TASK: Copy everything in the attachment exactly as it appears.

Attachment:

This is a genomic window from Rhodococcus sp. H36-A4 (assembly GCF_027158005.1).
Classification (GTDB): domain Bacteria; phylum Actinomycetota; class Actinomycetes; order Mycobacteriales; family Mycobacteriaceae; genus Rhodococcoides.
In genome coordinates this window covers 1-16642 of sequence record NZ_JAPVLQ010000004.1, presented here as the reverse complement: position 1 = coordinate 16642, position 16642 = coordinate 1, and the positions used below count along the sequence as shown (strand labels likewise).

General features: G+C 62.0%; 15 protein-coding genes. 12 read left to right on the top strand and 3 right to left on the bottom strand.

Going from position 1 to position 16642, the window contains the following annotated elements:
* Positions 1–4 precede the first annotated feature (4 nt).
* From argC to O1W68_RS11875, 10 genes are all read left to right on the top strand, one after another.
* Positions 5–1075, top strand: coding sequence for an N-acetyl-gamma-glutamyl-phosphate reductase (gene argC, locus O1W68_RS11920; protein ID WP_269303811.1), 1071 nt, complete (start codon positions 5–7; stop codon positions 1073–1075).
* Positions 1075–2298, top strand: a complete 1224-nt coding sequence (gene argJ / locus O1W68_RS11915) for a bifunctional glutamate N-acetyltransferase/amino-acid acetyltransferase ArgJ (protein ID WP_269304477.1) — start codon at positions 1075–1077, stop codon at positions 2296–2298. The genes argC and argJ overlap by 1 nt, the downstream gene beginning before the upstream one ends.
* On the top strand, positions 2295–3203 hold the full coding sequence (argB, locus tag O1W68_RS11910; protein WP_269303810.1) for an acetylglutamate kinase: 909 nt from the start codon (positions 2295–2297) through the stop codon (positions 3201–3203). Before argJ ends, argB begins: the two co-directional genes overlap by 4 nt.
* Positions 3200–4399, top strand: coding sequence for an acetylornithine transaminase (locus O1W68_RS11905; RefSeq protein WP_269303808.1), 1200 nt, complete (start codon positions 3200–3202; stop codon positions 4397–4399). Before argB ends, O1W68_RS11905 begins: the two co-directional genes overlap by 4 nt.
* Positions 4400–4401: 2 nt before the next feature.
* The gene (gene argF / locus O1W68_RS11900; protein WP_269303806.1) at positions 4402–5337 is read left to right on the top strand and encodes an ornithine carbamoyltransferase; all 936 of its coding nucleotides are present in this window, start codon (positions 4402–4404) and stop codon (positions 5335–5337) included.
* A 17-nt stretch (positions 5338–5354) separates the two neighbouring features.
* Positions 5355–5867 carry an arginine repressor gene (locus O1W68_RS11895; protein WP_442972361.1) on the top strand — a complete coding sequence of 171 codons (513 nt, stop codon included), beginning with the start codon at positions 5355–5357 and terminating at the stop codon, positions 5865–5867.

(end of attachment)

This is a genomic window from Rhodococcus sp. H36-A4 (assembly GCF_027158005.1).
Classification (GTDB): domain Bacteria; phylum Actinomycetota; class Actinomycetes; order Mycobacteriales; family Mycobacteriaceae; genus Rhodococcoides.
In genome coordinates this window covers 1-16642 of sequence record NZ_JAPVLQ010000004.1, presented here as the reverse complement: position 1 = coordinate 16642, position 16642 = coordinate 1, and the positions used below count along the sequence as shown (strand labels likewise).

General features: G+C 62.0%; 15 protein-coding genes. 12 read left to right on the top strand and 3 right to left on the bottom strand.

Going from position 1 to position 16642, the window contains the following annotated elements:
* Positions 1–4 precede the first annotated feature (4 nt).
* From argC to O1W68_RS11875, 10 genes are all read left to right on the top strand, one after another.
* Positions 5–1075, top strand: coding sequence for an N-acetyl-gamma-glutamyl-phosphate reductase (gene argC, locus O1W68_RS11920; protein ID WP_269303811.1), 1071 nt, complete (start codon positions 5–7; stop codon positions 1073–1075).
* Positions 1075–2298, top strand: a complete 1224-nt coding sequence (gene argJ / locus O1W68_RS11915) for a bifunctional glutamate N-acetyltransferase/amino-acid acetyltransferase ArgJ (protein ID WP_269304477.1) — start codon at positions 1075–1077, stop codon at positions 2296–2298. The genes argC and argJ overlap by 1 nt, the downstream gene beginning before the upstream one ends.
* On the top strand, positions 2295–3203 hold the full coding sequence (argB, locus tag O1W68_RS11910; protein WP_269303810.1) for an acetylglutamate kinase: 909 nt from the start codon (positions 2295–2297) through the stop codon (positions 3201–3203). Before argJ ends, argB begins: the two co-directional genes overlap by 4 nt.
* Positions 3200–4399, top strand: coding sequence for an acetylornithine transaminase (locus O1W68_RS11905; RefSeq protein WP_269303808.1), 1200 nt, complete (start codon positions 3200–3202; stop codon positions 4397–4399). Before argB ends, O1W68_RS11905 begins: the two co-directional genes overlap by 4 nt.
* Positions 4400–4401: 2 nt before the next feature.
* The gene (gene argF / locus O1W68_RS11900; protein WP_269303806.1) at positions 4402–5337 is read left to right on the top strand and encodes an ornithine carbamoyltransferase; all 936 of its coding nucleotides are present in this window, start codon (positions 4402–4404) and stop codon (positions 5335–5337) included.
* A 17-nt stretch (positions 5338–5354) separates the two neighbouring features.
* Positions 5355–5867 carry an arginine repressor gene (locus O1W68_RS11895; protein WP_442972361.1) on the top strand — a complete coding sequence of 171 codons (513 nt, stop codon included), beginning with the start codon at positions 5355–5357 and terminating at the stop codon, positions 5865–5867.